Tips for Thip Khao
Thip Khao, 3462 14th Street NW, Washington DC
I’m a big fan of Thip Khao’s Chef-Owner Seng Luangrath. Her terrific Laotian cooking, sure, but also her pioneering spirit. She took a cuisine that most DC residents had no familiarity with and almost single-handedly created a market for it, starting first in Falls Church at Bangkok Garden Thai restaurant with its “secret” Laotian menu and parlaying that into her roomy flagship in Columbia Heights.
I’ll never forget my first trip to Bangkok Garden to try its secret Laotian menu. I had no idea what Laotian food was but it was the kind of adventure a foodie like me adores — a secret restaurant-within-a-restaurant serving a new and exotic cuisine. You say I have to schlep to Virginia to a tiny storefront in a nondescript strip mall next to a Home Depot? I wouldn’t have it any other way. I felt like Indiana Jones pulling up cliffside to that temple in Petra. I was pretty sure I’d found my grail.
It didn’t quite work out the way I hoped. I screwed up the ordering. My quest turned more Spamalot than Temple of Doom. I had no idea how to navigate the menu and, like any self-respecting male, I wouldn’t ask for directions. But I did manage to order a single dish — the crispy rice salad described below — that blew me away and guaranteed I’d be back.
And back I came, as often as I could find someone to accompany me. It didn’t help that most of the press stories about Thip Khao focused on the intimidating aspects of Chef Luangrath’s menu. There’s the separate “jungle” menu with its challenging ingredients like duck heads, tripe and pig’s blood sausage. And then there’s the heat levels of some dishes like the papaya salad that caused even a jaded diner like Tom Sietsema to report that he couldn’t tell whether he was chewing on molten iron or a Roman candle exploded in his mouth.
Thanks a bunch, Tom. I discovered that unless the person you’re trying to convince to give Laotian food a shot is looking for a conversation-starter the next time they run into Andrew Zimmern, the thought of chewing on molten iron isn’t exactly a selling point.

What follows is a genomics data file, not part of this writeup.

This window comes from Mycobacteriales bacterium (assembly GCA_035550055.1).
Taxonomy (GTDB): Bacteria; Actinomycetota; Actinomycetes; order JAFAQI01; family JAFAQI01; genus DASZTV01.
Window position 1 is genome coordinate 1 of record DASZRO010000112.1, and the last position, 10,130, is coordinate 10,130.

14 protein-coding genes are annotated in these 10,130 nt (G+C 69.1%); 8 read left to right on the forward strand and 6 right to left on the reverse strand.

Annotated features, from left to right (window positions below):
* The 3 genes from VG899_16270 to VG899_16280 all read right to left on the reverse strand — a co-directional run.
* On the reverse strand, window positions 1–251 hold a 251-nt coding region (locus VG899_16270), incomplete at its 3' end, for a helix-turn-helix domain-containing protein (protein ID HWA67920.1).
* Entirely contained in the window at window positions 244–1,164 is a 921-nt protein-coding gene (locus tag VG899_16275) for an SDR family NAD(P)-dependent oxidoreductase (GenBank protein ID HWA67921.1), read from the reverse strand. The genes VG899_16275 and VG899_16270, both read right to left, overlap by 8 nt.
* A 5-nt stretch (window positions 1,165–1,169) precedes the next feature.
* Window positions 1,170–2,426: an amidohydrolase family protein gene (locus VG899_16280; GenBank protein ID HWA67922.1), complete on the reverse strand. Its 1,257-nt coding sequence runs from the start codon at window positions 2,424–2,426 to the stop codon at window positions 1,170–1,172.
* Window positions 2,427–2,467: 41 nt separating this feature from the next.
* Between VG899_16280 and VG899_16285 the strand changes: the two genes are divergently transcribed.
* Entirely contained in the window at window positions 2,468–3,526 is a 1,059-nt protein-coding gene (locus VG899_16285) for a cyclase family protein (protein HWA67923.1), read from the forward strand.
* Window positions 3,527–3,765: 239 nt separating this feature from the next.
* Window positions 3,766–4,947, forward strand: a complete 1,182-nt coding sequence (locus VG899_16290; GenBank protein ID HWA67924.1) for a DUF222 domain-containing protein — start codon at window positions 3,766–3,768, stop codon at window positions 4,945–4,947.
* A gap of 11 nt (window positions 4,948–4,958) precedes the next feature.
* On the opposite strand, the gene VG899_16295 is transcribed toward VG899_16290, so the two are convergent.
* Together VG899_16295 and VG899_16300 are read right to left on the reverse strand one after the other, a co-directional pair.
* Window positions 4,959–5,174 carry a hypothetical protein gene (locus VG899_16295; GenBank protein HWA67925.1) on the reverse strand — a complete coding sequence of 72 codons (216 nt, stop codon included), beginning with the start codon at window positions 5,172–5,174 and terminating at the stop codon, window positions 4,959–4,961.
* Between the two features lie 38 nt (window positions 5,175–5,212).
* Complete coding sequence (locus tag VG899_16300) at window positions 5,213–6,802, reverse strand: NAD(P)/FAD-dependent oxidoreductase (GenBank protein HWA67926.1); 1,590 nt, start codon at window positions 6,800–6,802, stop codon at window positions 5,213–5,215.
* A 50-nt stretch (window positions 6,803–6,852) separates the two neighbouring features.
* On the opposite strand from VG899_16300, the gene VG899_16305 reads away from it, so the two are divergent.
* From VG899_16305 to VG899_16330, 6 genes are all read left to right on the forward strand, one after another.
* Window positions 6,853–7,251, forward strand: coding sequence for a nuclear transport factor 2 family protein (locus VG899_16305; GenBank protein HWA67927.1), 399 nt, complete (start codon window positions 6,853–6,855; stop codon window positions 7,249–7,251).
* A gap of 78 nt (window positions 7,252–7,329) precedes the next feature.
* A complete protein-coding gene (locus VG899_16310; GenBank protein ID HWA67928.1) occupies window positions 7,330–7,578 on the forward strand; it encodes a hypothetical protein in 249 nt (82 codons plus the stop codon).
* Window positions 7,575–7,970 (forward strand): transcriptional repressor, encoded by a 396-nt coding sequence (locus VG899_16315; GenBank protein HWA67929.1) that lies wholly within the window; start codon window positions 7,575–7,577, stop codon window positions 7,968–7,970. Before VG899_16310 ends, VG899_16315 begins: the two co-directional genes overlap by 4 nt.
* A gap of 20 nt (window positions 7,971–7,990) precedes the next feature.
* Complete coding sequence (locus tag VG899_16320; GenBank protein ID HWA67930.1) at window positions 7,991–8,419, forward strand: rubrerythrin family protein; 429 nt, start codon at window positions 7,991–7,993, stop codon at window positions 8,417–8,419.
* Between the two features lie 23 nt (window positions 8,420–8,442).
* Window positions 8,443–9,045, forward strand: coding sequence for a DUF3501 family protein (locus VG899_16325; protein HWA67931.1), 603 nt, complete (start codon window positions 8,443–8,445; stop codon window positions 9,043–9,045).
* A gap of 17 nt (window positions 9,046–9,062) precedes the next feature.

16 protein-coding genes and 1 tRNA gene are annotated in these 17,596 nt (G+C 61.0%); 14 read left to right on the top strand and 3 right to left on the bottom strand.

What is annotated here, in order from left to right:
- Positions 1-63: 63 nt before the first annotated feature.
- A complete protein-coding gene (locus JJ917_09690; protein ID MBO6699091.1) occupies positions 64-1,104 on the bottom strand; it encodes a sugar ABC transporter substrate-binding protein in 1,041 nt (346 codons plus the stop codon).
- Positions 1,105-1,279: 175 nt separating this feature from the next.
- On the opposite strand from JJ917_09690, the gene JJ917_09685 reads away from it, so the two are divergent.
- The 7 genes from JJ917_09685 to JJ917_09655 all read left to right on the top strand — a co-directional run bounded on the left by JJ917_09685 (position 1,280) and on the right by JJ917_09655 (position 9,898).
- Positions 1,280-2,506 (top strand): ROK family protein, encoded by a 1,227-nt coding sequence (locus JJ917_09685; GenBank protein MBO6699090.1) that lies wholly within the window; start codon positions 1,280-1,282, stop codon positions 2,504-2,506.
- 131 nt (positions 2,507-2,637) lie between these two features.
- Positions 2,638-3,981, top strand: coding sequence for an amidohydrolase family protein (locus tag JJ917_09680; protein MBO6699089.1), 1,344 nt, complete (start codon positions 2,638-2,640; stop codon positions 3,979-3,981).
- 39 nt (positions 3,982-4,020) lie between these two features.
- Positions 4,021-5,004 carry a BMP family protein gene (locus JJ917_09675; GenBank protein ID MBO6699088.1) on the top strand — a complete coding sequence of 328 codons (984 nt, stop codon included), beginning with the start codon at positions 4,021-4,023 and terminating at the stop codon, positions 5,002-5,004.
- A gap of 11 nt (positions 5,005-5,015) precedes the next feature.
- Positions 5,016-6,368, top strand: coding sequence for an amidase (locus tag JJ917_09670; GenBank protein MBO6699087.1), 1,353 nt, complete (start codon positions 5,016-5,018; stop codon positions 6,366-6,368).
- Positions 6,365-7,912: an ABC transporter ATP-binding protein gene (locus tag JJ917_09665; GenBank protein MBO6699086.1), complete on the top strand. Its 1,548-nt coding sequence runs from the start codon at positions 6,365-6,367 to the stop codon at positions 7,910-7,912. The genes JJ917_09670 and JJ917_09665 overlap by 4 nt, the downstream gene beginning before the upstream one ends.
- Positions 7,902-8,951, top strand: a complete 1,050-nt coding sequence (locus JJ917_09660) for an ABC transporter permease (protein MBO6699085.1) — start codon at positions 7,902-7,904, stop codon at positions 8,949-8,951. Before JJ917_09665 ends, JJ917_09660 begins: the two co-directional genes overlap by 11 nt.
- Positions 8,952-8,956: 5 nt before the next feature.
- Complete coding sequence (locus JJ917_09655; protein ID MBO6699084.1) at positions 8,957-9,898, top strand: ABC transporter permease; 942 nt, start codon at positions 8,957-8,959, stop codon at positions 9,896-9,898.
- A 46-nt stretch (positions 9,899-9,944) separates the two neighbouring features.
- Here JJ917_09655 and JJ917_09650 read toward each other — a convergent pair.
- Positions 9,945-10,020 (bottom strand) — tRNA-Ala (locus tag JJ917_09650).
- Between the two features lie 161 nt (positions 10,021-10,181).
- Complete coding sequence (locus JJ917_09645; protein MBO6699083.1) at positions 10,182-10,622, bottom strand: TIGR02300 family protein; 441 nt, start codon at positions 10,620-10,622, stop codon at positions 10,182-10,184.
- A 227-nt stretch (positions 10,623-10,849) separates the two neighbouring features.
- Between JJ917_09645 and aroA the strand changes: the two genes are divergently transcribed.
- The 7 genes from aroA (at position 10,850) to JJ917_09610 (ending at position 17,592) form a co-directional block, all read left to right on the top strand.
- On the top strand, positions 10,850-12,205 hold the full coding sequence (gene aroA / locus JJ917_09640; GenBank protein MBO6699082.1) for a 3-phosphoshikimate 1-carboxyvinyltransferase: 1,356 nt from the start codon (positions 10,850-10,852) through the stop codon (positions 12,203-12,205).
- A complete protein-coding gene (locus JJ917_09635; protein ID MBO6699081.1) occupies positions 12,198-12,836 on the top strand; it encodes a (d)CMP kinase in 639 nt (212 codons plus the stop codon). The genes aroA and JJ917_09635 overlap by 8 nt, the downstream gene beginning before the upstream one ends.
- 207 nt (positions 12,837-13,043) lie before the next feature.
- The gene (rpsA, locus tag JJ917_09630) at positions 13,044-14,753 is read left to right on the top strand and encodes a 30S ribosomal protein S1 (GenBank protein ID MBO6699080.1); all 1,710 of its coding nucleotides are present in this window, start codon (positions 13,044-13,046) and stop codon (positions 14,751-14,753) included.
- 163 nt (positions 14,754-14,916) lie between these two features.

The good news is the hype is overblown. While the menu does contain some daunting dishes, most of the food at Thip Khao is actually pretty accessible — far more so, I’d say, than a place like Little Serow with its set menu of mostly spicy dishes. Just about anyone can have an enjoyable meal at Thip Khao.
Bucket #1 – Appetizers
Crispy Sesame Beef Jerky with ginger and sriracha
Be sure to start with an order of beef jerky ($12) or pork jerky ($9). “Jerky” is really a misnomer. It’s more like candied meat, tender and slightly sweet throughout. Some dishes are about the quality of the ingredients or the combination of tastes and textures. This is about technique. It reminds me of good barbecue, taking some modest cuts of meat and transforming it through time and technique into something delicious. Heat index of 1 out of 10 (with dipping sauce 3 out of 10).
Herbal Pork Sausage with peanut and ginger ($12)
This crisp-skinned and loosely-packed sausage is a more savory complement to the jerky. The fresh ginger batons and peanuts provide crunch and freshness, although not clear to me how you’re supposed to eat them together. My technique is to spear the sausage and then grab some ginger and peanuts with my fingers, which just feels wrong. Particularly when I glance at my wife. Still a very manageable heat index — 2 out of 10.
Crispy Chicken Wings with spicy and sweet chili glaze ($11)
If you don’t do sausage or want to go heavy on the starters, these crispy, well-cooked wings tossed in a mildly spicy-sweet sauce are a solid — if not exactly ground-breaking — choice. Heat index — 3 out of 10.
Piing — Grilled Pork Neck with lemongrass, ginger, fish sauce, toasted rice sauce ($14)
Good choice if you’re looking for some tender, grilled meat and want something less sweet than the jerky. By this point, you may wonder if the two-cucumber garnish is the equivalent of the two-pickle rule on McDonald’s hamburgers (the five of you out there who saw The Founder know what I’m talking about). Still very mild. Heat index — 1 out of 10.
Grilled Chicken Hearts with lime, Jungle Menu ($8)
These chicken hearts are on the Jungle Menu but are really more odd than challenging. They taste like meat with the mouthfeel of calamari. You’re better off sticking with one of the other grilled meat options. Heat index — 1 out of 10.
Bucket #2 – Salads
This is where Thip Khao shines the brightest. They make salads that are second to none. Focus your meal here and you won’t be disappointed.